Clouds of Sils Maria: A dazzling blend of metatext and role reversal, we see Kristen Stewart give one of her strongest performances after her literal Twilight years. This film does have a bit of homework involved for maximum appreciation but even if you haven’t seen All About Eve, Persona, and The Bitter Tears of Petra Von Kant, it’s still a joy to watch. It’s tucked away on Netflix but I strongly recommend streaming it as soon as you can because it’s an intimate drama with critical acclaim.

2001: A Space Odyssey: Yes, it’s sort of cheating since I’ve seen this multiple times before but the reason for including it on the list is for the limited engagement in IMAX theaters for the 50th anniversary. Before then, I’ve seen it on screens as small as a portable DVD player to maybe 55” at best. I was so pleased to find out that our local IMAX theater would be screening it. I went in the middle of the afternoon and started way in the back for the best possible view, surveying the sparse audience. One of the best parts about them is that they had clearly seen it before and knew their theater etiquette. Zero trailers, a complete intermission (which movies need to bring back, especially since this was only 2.5 hours), and then the last twenty minutes. I moved all the way to the front since nobody really cared about seating location in there and there was a tacit trust among us. The last twenty minutes can really only be done on something like an IMAX screen because all of my other viewings were rather diminished, save for doing the legendary mashup with Pink Floyd’s “Echoes”. The seat rumbled from the sound and my eyes were totally overwhelmed with color as we traveled beyond the infinite. I would love for these films to make a comeback (save for the TCM theatrical screenings for films with an anniversary) as there is a market for it. I just wish it lasted one more week for those who couldn’t duck out in the afternoon to see it.

Boy and the World: There’s something to be said about the nominees for Best Animated Film that don’t come from the major studios because some really do hold their own. This film is free of dialogue and has some absolutely gorgeous visuals in this hand-drawn style. It’s as colorful as the film that did win Best Animated Film that year, Inside Out, and just as heartwarming. The best part of this and other nominees is that they’re easily available on Netflix. Give it a shot because it’s something you’re not going to forget, especially the main tune; such an earworm.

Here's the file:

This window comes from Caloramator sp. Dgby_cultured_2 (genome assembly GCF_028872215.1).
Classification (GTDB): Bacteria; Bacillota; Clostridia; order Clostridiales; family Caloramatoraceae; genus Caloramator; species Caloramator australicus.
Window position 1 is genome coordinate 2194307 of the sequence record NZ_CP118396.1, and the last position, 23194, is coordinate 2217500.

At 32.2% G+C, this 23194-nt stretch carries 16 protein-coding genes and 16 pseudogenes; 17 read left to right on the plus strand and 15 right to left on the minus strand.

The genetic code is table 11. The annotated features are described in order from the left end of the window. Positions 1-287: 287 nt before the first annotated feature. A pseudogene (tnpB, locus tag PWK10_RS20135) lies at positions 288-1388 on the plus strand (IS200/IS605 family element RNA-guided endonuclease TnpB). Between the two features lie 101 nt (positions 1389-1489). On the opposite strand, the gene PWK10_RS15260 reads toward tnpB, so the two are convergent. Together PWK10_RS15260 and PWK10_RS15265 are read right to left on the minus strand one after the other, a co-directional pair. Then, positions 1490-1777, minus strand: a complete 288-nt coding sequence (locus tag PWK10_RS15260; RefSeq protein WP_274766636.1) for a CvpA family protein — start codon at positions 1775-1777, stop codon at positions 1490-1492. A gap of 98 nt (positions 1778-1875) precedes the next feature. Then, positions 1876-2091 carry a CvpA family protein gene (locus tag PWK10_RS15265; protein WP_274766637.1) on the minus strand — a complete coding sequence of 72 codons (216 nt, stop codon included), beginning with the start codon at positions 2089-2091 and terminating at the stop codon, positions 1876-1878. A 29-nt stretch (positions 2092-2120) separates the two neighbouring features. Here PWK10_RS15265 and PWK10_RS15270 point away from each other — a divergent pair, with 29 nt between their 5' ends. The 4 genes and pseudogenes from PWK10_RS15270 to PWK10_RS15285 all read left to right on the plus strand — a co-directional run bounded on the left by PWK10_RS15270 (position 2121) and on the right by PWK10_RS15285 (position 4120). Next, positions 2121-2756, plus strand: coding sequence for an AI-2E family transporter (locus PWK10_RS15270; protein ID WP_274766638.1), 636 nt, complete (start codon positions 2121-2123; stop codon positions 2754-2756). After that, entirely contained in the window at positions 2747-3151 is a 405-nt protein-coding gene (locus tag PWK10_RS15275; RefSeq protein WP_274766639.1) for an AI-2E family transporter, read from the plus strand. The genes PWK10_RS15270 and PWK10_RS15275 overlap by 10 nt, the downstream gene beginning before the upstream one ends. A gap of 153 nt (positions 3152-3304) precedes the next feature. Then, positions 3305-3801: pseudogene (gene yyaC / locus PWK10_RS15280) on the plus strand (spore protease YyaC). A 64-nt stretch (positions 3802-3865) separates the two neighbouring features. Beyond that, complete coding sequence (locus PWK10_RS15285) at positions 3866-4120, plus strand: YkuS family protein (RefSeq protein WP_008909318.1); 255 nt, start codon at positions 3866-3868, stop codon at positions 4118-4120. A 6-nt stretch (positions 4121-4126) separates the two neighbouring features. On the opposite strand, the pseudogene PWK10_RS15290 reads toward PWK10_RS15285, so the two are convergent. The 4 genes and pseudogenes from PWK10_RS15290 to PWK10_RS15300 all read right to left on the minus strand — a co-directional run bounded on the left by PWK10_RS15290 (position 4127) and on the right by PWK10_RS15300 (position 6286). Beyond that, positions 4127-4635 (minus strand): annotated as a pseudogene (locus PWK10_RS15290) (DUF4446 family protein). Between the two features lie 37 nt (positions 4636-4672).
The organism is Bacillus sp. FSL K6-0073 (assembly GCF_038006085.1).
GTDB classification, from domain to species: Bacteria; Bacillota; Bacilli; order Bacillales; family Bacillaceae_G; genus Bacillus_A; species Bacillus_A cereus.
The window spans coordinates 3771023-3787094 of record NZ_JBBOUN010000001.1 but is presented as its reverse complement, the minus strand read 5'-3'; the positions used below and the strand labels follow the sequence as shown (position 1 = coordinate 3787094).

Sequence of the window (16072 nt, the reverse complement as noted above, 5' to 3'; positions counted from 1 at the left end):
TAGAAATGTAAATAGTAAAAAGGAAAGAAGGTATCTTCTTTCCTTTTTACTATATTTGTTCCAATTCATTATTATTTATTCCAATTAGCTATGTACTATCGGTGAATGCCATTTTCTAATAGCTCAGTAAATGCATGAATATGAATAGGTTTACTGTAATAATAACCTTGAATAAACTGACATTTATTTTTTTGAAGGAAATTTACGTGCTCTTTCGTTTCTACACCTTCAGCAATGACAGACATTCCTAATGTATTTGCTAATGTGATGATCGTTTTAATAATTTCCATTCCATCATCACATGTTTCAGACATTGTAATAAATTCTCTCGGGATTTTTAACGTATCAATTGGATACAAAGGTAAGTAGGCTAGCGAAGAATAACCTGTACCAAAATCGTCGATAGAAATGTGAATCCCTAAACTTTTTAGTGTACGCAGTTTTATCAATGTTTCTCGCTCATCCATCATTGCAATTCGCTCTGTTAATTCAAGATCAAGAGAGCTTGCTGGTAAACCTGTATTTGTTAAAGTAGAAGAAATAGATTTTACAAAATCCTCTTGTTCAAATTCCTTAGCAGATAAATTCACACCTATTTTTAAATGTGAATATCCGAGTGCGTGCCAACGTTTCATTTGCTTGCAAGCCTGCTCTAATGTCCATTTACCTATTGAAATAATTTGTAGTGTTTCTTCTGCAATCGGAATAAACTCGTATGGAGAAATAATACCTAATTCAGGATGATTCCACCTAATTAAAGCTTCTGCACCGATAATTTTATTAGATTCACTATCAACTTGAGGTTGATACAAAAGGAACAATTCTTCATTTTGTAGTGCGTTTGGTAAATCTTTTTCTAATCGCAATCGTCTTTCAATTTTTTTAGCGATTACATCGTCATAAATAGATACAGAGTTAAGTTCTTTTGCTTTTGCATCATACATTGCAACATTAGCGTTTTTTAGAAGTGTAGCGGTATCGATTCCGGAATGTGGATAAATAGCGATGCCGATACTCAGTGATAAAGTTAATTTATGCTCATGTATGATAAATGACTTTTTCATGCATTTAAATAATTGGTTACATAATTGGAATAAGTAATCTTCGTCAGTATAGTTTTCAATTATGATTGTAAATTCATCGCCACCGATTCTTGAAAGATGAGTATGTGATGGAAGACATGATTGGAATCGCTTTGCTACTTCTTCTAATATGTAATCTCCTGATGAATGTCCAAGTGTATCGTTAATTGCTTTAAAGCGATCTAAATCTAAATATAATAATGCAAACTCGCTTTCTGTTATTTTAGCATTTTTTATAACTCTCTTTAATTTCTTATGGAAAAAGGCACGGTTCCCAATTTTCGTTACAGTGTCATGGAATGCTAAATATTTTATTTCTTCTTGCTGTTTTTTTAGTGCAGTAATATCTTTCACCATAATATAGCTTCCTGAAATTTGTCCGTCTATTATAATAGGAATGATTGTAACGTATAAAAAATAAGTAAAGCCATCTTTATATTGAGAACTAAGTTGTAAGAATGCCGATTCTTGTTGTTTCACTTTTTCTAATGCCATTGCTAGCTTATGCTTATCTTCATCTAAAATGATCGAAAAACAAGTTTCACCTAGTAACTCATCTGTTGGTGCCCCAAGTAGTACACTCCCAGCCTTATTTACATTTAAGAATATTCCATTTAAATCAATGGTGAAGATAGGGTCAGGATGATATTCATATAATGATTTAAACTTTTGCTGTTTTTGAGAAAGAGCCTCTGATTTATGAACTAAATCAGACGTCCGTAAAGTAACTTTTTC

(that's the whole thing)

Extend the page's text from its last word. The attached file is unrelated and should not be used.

The Breadwinner: A recent Best Animated Film nominee, this is a blend of Mulan and Persepolis with stunning animation from Cartoon Saloon’s third outing. Truthfully, I put this above Coco out of the nominees for that year and really another film that children should watch. Well, not just children but it’s one of the more culturally accurate films out there and with zero need for relying on tie-in products to carry the film. Again, Netflix saves the day by having it available to stream.

Captain Underpants: The First Epic Movie: Despite not having the marketing push that DreamWorks gave for The Boss Baby, this is leaps and bounds better because of how much it adheres to the source material. I remember hearing people groan when they saw the trailer because it looked silly but the animation really fits with the style and humor of the books, including a puppet-based daydream that recalls the childlike hodgepodge that we got with The Lego Movie and makes it so worth it. Will we ever see a theatrical sequel? It’s hard to say since we do have the Netflix series.

Tune in soon for the other side of the coin.